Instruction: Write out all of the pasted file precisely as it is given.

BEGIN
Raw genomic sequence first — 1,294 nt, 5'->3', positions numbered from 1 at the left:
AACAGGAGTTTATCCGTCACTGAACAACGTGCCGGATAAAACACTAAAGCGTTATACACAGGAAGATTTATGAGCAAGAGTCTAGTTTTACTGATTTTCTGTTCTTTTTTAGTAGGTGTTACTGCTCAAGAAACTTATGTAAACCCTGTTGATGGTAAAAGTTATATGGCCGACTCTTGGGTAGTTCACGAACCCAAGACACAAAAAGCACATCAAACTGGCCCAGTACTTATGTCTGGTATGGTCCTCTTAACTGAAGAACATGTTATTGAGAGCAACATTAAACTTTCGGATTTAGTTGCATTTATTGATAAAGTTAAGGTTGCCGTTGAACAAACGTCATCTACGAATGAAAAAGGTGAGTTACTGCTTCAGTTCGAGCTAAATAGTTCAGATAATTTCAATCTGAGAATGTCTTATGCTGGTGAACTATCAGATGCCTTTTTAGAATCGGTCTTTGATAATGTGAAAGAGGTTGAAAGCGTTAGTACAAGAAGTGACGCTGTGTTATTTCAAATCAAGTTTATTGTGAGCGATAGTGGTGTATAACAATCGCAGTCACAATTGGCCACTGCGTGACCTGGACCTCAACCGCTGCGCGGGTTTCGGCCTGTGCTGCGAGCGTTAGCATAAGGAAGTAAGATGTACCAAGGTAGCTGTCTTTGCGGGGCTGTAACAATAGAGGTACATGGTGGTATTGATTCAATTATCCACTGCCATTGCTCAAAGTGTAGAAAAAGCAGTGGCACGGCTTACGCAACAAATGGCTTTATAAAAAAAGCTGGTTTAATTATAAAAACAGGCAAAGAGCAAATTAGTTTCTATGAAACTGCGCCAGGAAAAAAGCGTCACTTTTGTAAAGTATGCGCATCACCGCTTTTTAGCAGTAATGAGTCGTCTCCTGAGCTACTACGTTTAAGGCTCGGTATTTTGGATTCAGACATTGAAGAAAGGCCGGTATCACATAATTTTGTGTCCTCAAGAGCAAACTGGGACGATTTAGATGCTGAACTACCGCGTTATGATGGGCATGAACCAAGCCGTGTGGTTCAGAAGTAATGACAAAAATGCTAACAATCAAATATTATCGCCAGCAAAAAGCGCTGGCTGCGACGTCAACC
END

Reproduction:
Raw genomic sequence first — 1,294 nt, 5'->3', positions numbered from 1 at the left:
AACAGGAGTTTATCCGTCACTGAACAACGTGCCGGATAAAACACTAAAGCGTTATACACAGGAAGATTTATGAGCAAGAGTCTAGTTTTACTGATTTTCTGTTCTTTTTTAGTAGGTGTTACTGCTCAAGAAACTTATGTAAACCCTGTTGATGGTAAAAGTTATATGGCCGACTCTTGGGTAGTTCACGAACCCAAGACACAAAAAGCACATCAAACTGGCCCAGTACTTATGTCTGGTATGGTCCTCTTAACTGAAGAACATGTTATTGAGAGCAACATTAAACTTTCGGATTTAGTTGCATTTATTGATAAAGTTAAGGTTGCCGTTGAACAAACGTCATCTACGAATGAAAAAGGTGAGTTACTGCTTCAGTTCGAGCTAAATAGTTCAGATAATTTCAATCTGAGAATGTCTTATGCTGGTGAACTATCAGATGCCTTTTTAGAATCGGTCTTTGATAATGTGAAAGAGGTTGAAAGCGTTAGTACAAGAAGTGACGCTGTGTTATTTCAAATCAAGTTTATTGTGAGCGATAGTGGTGTATAACAATCGCAGTCACAATTGGCCACTGCGTGACCTGGACCTCAACCGCTGCGCGGGTTTCGGCCTGTGCTGCGAGCGTTAGCATAAGGAAGTAAGATGTACCAAGGTAGCTGTCTTTGCGGGGCTGTAACAATAGAGGTACATGGTGGTATTGATTCAATTATCCACTGCCATTGCTCAAAGTGTAGAAAAAGCAGTGGCACGGCTTACGCAACAAATGGCTTTATAAAAAAAGCTGGTTTAATTATAAAAACAGGCAAAGAGCAAATTAGTTTCTATGAAACTGCGCCAGGAAAAAAGCGTCACTTTTGTAAAGTATGCGCATCACCGCTTTTTAGCAGTAATGAGTCGTCTCCTGAGCTACTACGTTTAAGGCTCGGTATTTTGGATTCAGACATTGAAGAAAGGCCGGTATCACATAATTTTGTGTCCTCAAGAGCAAACTGGGACGATTTAGATGCTGAACTACCGCGTTATGATGGGCATGAACCAAGCCGTGTGGTTCAGAAGTAATGACAAAAATGCTAACAATCAAATATTATCGCCAGCAAAAAGCGCTGGCTGCGACGTCAACC